Transcatheter MV Replacement
Permavalve (Micro Interventional Devices), under investigation in the U.S., is a transcatheter MV replacement device that is delivered via the transapical approach. On June 5, 2017, the SAPIEN 3 Transcatheter Heart Valve (Edwards Lifesciences) was approved by the FDA as a MV replacement device. These replacement valves are outside the scope of this evidence review.

Medical Management
The standard treatment for patients with chronic secondary MR is medical management. Patients with chronic secondary MR should receive standard therapy for heart failure with reduced ejection fraction; standard management includes angiotensin-converting enzyme inhibitor (or angiotensin II receptor blocker or angiotensin receptor-neprilysin inhibitor), b-blocker and mineralocorticoid receptor antagonist, and diuretic therapy as needed to treat volume overload.4,3 Resynchronization therapy may provide symptomatic relief, improve LV function, and in some patients, lessen the severity of MR.

Regulatory Status
In October 2013, the MitraClip® Clip Delivery System (Abbott Vascular) was approved by the FDA through the premarket approval process for treatment of “significant symptomatic mitral regurgitation (MR ≥3+) due to primary abnormality of the mitral apparatus (degenerative MR) in patients who have been determined to be at a prohibitive risk for mitral valve surgery by a heart team.”16, FDA product code: NKM.

In March 2019, the FDA approved a new indication for MitraClip, for "treatment of patients with normal mitral valves who develop heart failure symptoms and moderate-to-severe or severe mitral regurgitation because of diminished left heart function (commonly known as secondary or functional mitral regurgitation) despite being treated with optimal medical therapy. Optimal medical therapy includes combinations of different heart failure medications along with, in certain patients, cardiac resynchronization therapy and implantation of cardioverter defibrillators." 

Related Policies
701131 Transcatheter Pulmonary Valve Implantation
701132 Transcatheter Aortic Valve Implantation for Aortic Stenosis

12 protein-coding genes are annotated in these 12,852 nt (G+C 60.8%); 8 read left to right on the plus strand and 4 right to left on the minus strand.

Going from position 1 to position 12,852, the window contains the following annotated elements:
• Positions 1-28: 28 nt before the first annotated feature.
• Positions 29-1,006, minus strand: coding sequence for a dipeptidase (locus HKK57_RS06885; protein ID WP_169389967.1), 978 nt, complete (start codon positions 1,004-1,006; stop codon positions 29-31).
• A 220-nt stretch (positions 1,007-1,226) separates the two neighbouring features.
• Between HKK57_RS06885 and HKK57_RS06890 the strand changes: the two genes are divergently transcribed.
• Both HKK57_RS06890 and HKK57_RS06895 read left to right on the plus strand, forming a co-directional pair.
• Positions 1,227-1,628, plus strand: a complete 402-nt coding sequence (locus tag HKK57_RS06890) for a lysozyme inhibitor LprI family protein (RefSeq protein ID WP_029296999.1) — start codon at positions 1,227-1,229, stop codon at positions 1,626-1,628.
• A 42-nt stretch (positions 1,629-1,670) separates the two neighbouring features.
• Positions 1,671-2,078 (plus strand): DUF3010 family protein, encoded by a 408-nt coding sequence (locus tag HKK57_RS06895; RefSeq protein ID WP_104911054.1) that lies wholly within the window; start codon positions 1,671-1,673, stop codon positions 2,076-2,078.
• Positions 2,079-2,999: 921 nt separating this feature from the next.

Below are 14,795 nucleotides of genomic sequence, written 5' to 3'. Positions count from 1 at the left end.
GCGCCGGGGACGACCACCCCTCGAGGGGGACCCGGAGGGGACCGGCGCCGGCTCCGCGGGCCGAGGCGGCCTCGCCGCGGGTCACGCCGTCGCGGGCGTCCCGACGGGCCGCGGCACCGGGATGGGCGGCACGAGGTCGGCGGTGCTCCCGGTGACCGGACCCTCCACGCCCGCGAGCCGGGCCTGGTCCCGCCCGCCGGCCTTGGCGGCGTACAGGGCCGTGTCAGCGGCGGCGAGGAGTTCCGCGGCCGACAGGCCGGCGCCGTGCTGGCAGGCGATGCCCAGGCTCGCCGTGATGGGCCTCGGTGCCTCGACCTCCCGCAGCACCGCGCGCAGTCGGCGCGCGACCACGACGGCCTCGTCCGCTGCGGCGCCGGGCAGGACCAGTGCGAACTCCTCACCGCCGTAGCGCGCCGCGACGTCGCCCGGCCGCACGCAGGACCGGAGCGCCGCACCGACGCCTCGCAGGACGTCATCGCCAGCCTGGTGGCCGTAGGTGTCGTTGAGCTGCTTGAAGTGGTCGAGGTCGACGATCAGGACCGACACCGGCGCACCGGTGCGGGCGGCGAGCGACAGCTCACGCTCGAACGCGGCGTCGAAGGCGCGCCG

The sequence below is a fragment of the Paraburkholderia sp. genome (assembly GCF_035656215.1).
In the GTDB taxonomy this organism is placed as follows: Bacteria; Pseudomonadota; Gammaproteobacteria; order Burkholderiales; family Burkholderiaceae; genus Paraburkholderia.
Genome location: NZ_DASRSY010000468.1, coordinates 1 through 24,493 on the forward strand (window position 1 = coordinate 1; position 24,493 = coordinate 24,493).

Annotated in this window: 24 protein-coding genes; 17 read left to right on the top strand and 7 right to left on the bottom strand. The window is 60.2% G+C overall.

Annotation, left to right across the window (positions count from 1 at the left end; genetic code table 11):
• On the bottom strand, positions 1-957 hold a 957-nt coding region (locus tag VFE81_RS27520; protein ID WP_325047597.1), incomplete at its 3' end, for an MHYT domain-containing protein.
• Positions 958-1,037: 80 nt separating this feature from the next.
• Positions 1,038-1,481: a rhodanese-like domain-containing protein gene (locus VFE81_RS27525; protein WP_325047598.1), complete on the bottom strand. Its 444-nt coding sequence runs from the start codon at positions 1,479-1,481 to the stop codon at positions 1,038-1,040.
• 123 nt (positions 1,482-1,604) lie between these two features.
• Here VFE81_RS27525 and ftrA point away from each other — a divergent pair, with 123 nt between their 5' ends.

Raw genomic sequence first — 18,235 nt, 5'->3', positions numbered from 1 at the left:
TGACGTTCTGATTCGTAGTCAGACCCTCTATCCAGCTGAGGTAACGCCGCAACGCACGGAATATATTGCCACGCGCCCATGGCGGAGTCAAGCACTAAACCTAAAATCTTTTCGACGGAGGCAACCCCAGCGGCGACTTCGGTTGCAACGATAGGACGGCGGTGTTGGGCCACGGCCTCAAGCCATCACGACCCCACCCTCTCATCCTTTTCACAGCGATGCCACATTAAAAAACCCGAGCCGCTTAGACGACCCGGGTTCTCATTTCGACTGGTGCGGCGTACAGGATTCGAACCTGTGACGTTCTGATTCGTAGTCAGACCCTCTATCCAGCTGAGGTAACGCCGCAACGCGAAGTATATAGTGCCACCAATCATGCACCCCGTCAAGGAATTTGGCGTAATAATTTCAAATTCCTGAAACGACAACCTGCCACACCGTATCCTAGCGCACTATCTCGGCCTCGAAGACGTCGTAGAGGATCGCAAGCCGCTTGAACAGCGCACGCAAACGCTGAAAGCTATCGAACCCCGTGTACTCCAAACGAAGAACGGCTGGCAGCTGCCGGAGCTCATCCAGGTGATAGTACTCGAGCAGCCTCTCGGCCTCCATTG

Policy
Transcatheter mitral valve repair with a device approved by the U.S. Food and Drug Administration for use in mitral valve repair may be considered MEDICALLY NECESSARY for patients with symptomatic, primary mitral regurgitation who are considered at prohibitive risk for open surgery (see Policy Guidelines section).

Transcatheter mitral valve repair with a device approved by the U.S. Food and Drug Administration may be considered MEDICALLY NECESSARY for patients with heart failure and moderate-to-severe or severe symptomatic secondary mitral regurgitation despite the use of maximally tolerated guideline-directed medical therapy (see Policy Guidelines section).

Transcatheter mitral valve repair is considered investigational and/or unproven and therefore NOT MEDICALLY NECESSARY in all other situations.  

Policy Guidelines
"Prohibitive risk" for open surgery may be determined based on:  

  • Presence of a Society for Thoracic Surgeons predicted mortality risk of 12% or greater and/or

  • Presence of a logistic EuroSCORE of 20% or greater.

Moderate to severe or severe MR may be determined by:  

  • Grade 3+ (moderate) or 4+ (severe) MR confirmed by echocardiography

  • New York Heart Association (NYHA) functional class II, III, or IVa (ambulatory) despite the use of stable maximal doses of guideline-directed medical therapy and cardiac resynchronization therapy (if appropriate) administered in accordance with guidelines of professional societies.

Optimal medical therapy may be determined by guidelines from specialty societies (e.g., American Heart Association/American College of Cardiology Guideline for the Management of Patients with Valvular Heart Disease, European Society of Cardiology/European Association for Cardio-Thoracic Surgery Guidelines for the Management of Valvular Heart Disease, American Heart Association/American College of Cardiology/Heart Failure Society of America Guideline for the Management of Heart Failure (refer to supplemental materials for guideline citations).

Please see the Codes table for details.

Benefit Application
BlueCard/National Account Issues
State or federal mandates (e.g., FEP) may dictate that all devices approved by FDA may not be considered investigational. Therefore, FDA-approved devices may be assessed only on the basis of their medical necessity.